By now, this Shelter in Place/Quarantine/Lock Down, whatever you want to call it, is driving most of us up the wall. Fewer and fewer of us are complying, which makes it even more frustrating for the rest of us, because at this rate we’re never going to flatten the curve. If we don’t ensure the health of the more vulnerable amongst us, none of us will ever truly be safe.

I wish I could just go to sleep and wake up when all of this is over with. I wish I could hibernate like a bear in winter, or even better, Æstivate, which is a kind of hibernation during the hot months. That would be awesome. But then, sleep is one of my favorite things in the world.

I was thinking about this when I stumbled across an article on one of my new favorite websites, Eurekalert. I’m learning so much from perusing all the science articles on this site. It helps me believe that we are making progress after all.

The article in question is entitled, “Hibernation in mice: Are humans next?” It describes a fascinating study that came out of the University of Tsukuba, in Japan.

As with all scientific inquiry, this study started with some questions. Why do some animals hibernate while others do not? Do all animals have the potential to hibernate?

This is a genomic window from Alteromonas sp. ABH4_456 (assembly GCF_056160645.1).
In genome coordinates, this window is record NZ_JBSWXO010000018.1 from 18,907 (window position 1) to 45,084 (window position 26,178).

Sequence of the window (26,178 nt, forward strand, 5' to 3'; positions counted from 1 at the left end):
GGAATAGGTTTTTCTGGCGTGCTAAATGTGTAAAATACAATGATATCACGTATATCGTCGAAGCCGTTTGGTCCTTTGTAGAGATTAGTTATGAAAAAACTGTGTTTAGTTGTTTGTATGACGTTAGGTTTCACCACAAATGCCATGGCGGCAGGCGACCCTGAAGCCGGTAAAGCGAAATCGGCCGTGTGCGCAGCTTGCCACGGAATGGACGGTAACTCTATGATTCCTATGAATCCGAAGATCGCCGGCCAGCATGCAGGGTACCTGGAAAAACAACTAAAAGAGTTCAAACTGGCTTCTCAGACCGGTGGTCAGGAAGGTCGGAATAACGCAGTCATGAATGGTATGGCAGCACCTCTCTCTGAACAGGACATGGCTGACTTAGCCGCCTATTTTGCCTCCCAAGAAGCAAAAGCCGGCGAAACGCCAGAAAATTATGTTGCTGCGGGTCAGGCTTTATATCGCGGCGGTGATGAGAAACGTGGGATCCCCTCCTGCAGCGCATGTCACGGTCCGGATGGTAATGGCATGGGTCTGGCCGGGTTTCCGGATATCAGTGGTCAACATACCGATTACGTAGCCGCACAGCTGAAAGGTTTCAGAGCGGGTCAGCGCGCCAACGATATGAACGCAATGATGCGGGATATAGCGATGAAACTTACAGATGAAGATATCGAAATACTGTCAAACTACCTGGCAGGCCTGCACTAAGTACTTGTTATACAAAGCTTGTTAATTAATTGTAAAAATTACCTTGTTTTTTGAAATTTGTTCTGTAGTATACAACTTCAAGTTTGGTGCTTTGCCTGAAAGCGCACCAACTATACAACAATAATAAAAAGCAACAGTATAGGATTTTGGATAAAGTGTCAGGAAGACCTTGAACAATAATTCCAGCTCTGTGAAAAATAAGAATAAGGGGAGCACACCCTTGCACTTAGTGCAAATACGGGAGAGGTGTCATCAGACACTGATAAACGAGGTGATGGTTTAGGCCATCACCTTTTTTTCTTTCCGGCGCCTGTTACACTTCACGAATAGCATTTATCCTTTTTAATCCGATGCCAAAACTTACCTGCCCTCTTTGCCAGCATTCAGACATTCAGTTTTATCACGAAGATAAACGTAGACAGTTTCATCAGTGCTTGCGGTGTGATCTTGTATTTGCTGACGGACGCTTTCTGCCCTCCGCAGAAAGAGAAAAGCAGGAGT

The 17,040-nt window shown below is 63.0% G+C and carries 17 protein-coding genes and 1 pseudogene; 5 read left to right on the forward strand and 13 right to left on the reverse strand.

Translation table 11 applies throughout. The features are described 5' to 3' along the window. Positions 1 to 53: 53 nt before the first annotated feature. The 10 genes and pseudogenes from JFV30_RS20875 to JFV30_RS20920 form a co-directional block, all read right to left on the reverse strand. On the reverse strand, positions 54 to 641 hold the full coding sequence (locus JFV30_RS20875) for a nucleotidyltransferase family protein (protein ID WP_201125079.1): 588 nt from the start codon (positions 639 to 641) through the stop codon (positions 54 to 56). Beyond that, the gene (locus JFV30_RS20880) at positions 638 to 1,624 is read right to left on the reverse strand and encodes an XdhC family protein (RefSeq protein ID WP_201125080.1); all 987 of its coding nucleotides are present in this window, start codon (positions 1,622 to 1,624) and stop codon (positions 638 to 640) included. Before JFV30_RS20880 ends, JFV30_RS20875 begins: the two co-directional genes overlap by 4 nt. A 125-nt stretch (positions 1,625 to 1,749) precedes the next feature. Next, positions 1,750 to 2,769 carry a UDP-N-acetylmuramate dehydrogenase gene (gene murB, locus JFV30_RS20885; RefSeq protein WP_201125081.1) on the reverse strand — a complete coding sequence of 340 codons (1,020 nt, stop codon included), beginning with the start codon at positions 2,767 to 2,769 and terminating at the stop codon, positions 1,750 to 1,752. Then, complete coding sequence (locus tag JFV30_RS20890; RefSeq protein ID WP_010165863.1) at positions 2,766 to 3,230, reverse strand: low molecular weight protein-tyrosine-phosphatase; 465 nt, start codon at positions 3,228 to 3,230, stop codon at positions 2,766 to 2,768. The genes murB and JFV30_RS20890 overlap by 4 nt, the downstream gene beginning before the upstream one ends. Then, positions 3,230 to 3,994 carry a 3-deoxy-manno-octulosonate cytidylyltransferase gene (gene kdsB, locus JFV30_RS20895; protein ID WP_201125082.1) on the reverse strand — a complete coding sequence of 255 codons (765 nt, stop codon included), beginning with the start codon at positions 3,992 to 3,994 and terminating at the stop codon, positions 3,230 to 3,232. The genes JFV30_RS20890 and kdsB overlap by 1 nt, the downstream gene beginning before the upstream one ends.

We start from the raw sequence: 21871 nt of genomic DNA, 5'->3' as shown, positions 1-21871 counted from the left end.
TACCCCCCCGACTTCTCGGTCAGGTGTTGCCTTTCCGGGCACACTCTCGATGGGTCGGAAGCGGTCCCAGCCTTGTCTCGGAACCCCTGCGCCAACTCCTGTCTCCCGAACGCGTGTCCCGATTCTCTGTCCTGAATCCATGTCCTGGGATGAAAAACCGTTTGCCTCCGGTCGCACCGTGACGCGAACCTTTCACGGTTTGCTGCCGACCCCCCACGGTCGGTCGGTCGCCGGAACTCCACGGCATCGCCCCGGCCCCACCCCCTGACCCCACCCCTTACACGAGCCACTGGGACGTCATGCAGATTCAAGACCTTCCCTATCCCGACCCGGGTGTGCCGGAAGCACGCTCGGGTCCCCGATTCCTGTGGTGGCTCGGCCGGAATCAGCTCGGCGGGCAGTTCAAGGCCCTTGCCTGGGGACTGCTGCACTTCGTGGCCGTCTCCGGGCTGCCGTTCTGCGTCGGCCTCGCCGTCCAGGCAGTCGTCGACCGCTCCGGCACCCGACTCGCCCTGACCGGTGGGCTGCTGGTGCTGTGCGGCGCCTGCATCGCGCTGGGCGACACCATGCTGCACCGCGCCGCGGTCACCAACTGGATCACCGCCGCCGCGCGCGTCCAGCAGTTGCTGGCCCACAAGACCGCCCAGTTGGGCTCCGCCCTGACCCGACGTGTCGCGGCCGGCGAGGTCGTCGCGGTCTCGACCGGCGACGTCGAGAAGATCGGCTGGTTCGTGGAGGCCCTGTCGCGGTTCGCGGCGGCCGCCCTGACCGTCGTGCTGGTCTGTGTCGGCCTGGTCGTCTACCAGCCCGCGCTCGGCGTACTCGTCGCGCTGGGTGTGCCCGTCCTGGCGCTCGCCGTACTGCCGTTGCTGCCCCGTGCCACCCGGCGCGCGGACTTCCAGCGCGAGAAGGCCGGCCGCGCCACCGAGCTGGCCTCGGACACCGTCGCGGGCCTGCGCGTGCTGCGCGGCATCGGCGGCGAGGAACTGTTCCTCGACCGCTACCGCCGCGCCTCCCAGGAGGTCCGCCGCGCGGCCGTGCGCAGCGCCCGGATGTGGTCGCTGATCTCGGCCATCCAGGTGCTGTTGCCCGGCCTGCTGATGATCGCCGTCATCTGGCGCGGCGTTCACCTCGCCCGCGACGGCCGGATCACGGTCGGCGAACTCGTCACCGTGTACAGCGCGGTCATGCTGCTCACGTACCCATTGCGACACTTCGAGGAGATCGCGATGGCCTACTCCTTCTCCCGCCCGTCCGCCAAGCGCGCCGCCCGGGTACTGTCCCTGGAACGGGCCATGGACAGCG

When a creature hibernates, its metabolism slows down, its temperature drops, its heart beats more slowly, it breathes more weakly, and there is less brain activity. And yet, when they wake up, they’re still healthy, albeit thinner. (Another plus, in my opinion!)

Mice do not normally hibernate, but this study shows that if you activate a cell in their brains called the Q neurons, they would do so for several days. They were able to produce these results in rats as well, in spite of the fact that they don’t even normally go into a daily torpor as mice do.

The implications of this study are rather interesting. If humans could hibernate, this could ease their pain during emergency transport. It could do wonders for space travel, as the amount of food and oxygen would be reduced, and there would be psychological benefits of “sleeping” through long journeys.

But if I let my imagination run wild, I think of people taking “hibernation vacations” (you heard it here first) to lose weight, or during times of upheaval and great stress. Sign me the heck up, is all I’m saying.

I could also see how having a reduced need for oxygen would be a wonderful thing for COVID-19 patients, who are struggling for every breath they take. It very well might buy them time to let the virus run its course. I’m no doctor, but I’d say this is worth investigating. It certainly couldn’t be worse than injecting oneself with bleach. (Do NOT inject yourself with bleach!!!)